Ministers address cross border organised crime seminar
Justice Minister David Ford MLA and Irish Justice Minister Alan Shatter TD have today hosted the annual cross border organised crime seminar.
~ Wednesday, 10 October 2012
The Threat Assessment outlines how human trafficking remains a priority area for both jurisdictions.
Northern Ireland Department of Justice
The event provides an opportunity for government and law enforcement agencies from across the island of Ireland to share ideas, discuss emerging issues and threats and develop plans for future operational activity.
The Ministers were joined by PSNI Assistant Chief Constable Drew Harris and Deputy Commissioner Noirin O’Sullivan from An Garda Siochana who published the Cross Border Organised Crime Assessment 2012.
The Assessment provides an overview of organised crime in both jurisdictions and outlines some of the cross-border successes.
David Ford said: “This seminar is an important date in the diary for those working across the island of Ireland to tackle organised crime. Both jurisdictions have longstanding and strong links and this seminar provides a vital opportunity to take stock and plan for the future.
“The level of cooperation that exists ensures that considerable effort is being made on both sides of the border to disrupt and dismantle organised crime gangs who bring such harm to our community.
“The Threat Assessment outlines how human trafficking remains a priority area for both jurisdictions. The levels and potency of illegal drugs, fuel laundering and tobacco fraud also feature heavily along with emerging threats such as an increase in cybercrime.
“As Justice Minister and chair of the Organised Crime Task Force I stand with my colleagues north and south in our fight against organised crime. Our response and resolve will no doubt be further strengthened by today’s seminar. To assist us we continue to ask the public for their vigilance and help. Organised crime gangs exist because of public demand for their goods and services. I would urge everyone to think about the impact these gangs have on our society, to reject the services they offer and report what they know to the police or to Crimestoppers.”
Minister for Justice and Equality, Alan Shatter TD said: “It is vitally important that we continue to nurture, and build on, the very valuable levels of trust and cooperation that exist between our Departments and our law enforcement agencies, north and south. This close relationship and the strategic partnerships that it fosters are a very valuable commodity in today’s fight against organised crime. Our Conference today affords us the opportunity to reaffirm the value of that relationship and the commitment of both Governments to ensuring that we do all that we can do to disrupt organised crime gangs on this island.”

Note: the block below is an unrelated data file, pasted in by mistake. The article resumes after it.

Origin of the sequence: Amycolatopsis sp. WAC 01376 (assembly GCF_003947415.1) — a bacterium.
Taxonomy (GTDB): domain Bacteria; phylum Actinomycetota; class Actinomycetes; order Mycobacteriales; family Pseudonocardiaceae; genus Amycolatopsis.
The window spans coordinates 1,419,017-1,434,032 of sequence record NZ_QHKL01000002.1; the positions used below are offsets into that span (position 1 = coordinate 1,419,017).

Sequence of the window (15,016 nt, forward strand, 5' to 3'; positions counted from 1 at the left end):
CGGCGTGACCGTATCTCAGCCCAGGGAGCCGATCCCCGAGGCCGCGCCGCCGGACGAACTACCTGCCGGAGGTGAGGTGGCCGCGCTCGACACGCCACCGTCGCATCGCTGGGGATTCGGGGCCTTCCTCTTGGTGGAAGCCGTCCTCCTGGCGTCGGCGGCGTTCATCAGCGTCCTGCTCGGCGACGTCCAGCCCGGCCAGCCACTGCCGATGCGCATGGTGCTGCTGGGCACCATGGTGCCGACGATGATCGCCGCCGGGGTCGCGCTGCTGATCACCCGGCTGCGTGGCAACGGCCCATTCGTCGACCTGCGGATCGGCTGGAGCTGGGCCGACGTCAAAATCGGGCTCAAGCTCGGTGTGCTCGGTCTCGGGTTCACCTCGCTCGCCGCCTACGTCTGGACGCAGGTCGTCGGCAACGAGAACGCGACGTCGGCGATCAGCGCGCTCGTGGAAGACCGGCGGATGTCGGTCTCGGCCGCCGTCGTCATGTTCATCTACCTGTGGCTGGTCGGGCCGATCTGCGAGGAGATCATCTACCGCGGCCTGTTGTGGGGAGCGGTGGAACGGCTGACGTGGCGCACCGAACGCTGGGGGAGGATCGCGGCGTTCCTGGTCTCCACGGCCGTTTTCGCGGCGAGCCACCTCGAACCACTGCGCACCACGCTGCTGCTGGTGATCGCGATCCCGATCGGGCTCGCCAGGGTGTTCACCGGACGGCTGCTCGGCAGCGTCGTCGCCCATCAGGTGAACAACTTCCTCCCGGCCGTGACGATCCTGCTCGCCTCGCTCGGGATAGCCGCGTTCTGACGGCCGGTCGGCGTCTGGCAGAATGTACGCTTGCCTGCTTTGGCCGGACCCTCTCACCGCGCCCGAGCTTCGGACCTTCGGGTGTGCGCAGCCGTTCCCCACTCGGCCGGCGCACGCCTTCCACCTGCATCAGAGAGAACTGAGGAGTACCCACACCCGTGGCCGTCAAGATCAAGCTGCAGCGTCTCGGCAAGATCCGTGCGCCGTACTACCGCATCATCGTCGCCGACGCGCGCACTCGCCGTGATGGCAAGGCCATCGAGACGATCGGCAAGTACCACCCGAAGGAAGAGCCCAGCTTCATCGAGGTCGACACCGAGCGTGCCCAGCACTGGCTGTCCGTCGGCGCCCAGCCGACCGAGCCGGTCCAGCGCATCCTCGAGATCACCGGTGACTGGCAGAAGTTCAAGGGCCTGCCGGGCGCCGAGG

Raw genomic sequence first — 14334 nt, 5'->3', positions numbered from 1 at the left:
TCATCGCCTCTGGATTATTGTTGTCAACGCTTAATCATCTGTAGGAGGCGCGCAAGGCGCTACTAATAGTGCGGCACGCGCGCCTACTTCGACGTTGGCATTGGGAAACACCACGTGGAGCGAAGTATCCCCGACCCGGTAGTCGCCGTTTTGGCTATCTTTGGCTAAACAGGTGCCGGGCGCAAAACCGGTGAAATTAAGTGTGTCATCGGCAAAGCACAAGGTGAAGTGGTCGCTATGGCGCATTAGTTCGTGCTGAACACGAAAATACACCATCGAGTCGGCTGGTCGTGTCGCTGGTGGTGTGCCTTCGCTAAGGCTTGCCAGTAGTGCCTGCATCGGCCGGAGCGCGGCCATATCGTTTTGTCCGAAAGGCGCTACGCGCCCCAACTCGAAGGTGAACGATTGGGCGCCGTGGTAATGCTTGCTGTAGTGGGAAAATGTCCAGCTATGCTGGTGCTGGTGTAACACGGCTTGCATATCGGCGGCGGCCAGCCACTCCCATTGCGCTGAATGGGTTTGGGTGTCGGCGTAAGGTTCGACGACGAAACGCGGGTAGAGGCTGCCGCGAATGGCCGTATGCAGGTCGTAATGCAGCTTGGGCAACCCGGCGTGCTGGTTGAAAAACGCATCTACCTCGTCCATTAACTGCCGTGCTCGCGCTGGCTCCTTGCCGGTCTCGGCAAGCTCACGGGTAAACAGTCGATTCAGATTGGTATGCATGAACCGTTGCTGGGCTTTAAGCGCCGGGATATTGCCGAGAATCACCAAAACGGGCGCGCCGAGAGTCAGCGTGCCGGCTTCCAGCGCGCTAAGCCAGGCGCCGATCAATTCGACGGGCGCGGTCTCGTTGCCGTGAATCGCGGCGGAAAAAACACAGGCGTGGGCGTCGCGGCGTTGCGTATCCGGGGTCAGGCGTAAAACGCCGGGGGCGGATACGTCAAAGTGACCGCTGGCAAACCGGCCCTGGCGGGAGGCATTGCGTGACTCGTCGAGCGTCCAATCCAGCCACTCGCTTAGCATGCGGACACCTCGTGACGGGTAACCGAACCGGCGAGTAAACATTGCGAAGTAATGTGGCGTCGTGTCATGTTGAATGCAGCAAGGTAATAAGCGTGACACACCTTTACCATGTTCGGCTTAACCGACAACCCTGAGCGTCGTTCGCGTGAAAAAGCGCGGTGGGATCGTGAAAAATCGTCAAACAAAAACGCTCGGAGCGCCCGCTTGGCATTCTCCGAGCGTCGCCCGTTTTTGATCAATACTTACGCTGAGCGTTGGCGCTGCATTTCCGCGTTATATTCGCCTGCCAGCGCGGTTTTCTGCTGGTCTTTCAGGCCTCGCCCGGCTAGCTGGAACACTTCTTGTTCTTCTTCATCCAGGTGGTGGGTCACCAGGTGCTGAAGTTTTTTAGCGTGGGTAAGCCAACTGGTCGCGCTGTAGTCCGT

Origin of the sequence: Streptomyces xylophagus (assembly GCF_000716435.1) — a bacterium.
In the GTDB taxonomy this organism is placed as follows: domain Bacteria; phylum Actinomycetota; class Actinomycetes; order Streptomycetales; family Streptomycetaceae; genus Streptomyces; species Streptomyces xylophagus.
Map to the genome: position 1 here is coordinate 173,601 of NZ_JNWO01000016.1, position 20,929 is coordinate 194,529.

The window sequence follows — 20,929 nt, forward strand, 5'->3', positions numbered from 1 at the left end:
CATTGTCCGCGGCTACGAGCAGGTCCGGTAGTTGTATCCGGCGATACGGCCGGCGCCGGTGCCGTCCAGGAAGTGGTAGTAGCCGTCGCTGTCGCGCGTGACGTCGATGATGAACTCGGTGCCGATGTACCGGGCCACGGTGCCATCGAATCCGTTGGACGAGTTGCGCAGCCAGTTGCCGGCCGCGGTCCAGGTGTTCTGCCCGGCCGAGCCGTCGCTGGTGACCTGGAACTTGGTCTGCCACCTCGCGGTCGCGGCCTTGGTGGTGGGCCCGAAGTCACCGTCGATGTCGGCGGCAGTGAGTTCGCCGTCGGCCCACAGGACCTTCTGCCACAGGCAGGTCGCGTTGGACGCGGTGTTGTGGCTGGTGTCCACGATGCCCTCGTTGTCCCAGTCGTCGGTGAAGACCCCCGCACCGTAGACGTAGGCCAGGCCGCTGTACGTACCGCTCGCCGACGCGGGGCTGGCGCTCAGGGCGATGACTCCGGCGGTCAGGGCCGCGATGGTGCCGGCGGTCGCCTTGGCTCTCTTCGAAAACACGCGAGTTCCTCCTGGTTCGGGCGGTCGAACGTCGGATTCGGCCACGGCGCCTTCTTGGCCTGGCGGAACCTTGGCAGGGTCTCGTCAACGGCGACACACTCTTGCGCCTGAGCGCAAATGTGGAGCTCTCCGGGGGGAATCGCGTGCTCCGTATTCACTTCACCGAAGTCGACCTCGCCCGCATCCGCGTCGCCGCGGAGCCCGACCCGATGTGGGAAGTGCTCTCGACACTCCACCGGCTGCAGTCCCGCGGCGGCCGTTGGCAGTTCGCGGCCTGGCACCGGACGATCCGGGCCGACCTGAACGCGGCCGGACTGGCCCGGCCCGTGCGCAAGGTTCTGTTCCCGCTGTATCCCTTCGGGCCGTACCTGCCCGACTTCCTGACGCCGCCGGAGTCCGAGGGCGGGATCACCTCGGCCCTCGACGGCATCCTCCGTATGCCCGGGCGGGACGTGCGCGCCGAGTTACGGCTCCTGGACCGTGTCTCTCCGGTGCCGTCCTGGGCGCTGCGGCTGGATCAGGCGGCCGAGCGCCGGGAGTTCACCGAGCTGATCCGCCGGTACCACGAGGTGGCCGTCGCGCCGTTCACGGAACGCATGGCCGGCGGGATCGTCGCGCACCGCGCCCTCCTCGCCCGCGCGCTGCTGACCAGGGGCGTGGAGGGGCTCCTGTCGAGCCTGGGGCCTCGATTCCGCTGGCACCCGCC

Minister Shatter added: “Organised crime comes in many guises. It will manifest itself wherever there is the opportunity to make financial gain. It will have no regard to the consequences for our communities, for the pain and suffering caused to those who become its victims or for the disruption caused to, and interference in, our legitimate economy.”
Minister Shatter highlighting the link between organised crime activity in both jurisdictions and the activities of paramilitary gangs said: “All the trappings or orations in the world will not disguise the fact that what we are dealing with are criminal gangs. Like many, I resent the fact that these groups want to characterise themselves as 'dissidents'. There was a long and honourable tradition of dissidents in totalitarian regimes. But what these people dissent from is democracy itself and the rule of law. They are not just people who ignore the democratically expressed wishes of the people. They are prepared to engage in the most serious types of criminality to fund their lifestyles. They are not dissidents but criminal terrorists.”
Jointly publishing the Cross Border Organised Crime Assessment 2012, Assistant Chief Constable, Crime Operations Department,Drew Harris said:
"This report provides a valuable analysis of the nature and extent of cross border organised crime, the real dangers created by itand howlaw enforcement partners are dealing with these challenges. But I believe our most important, collective challenge is to change community attitudes towards organised crime.When you buydodgy cigarettes, cheap fuel or counterfeit goods, you are providing funds for organised crime - for drugs gangs, for human trafficking, for terrorism.There is a clear link between money generated from these illegal commodities and organised crime. People need to understand the link between their own actions and the fight against organised crime. By saying 'no', by providing information to the authorities,people can help law enforcement agencies who are working tokeep them safe."
Deputy Garda Commissioner, Noirin O’Sullivan said: “The theme of this year’s seminar is ‘Organised Crime – No Passport Required’ which explicitly depicts the difficulties faced by Law Enforcement Agencies in policing border areas. As criminals have always sought to exploit the border to further their criminal activities, we too as Law Enforcement Agencies must utilise all tools at our disposal, including cooperation coupled with a concerted effort to bring these criminals to justice.
“This seminar provides us with an opportunity to discuss emerging threats/trends, strategies and share knowledge. It will highlight areas and relationships that we can employ to our mutual benefit and the benefit of the public in general.”
Notes to editors
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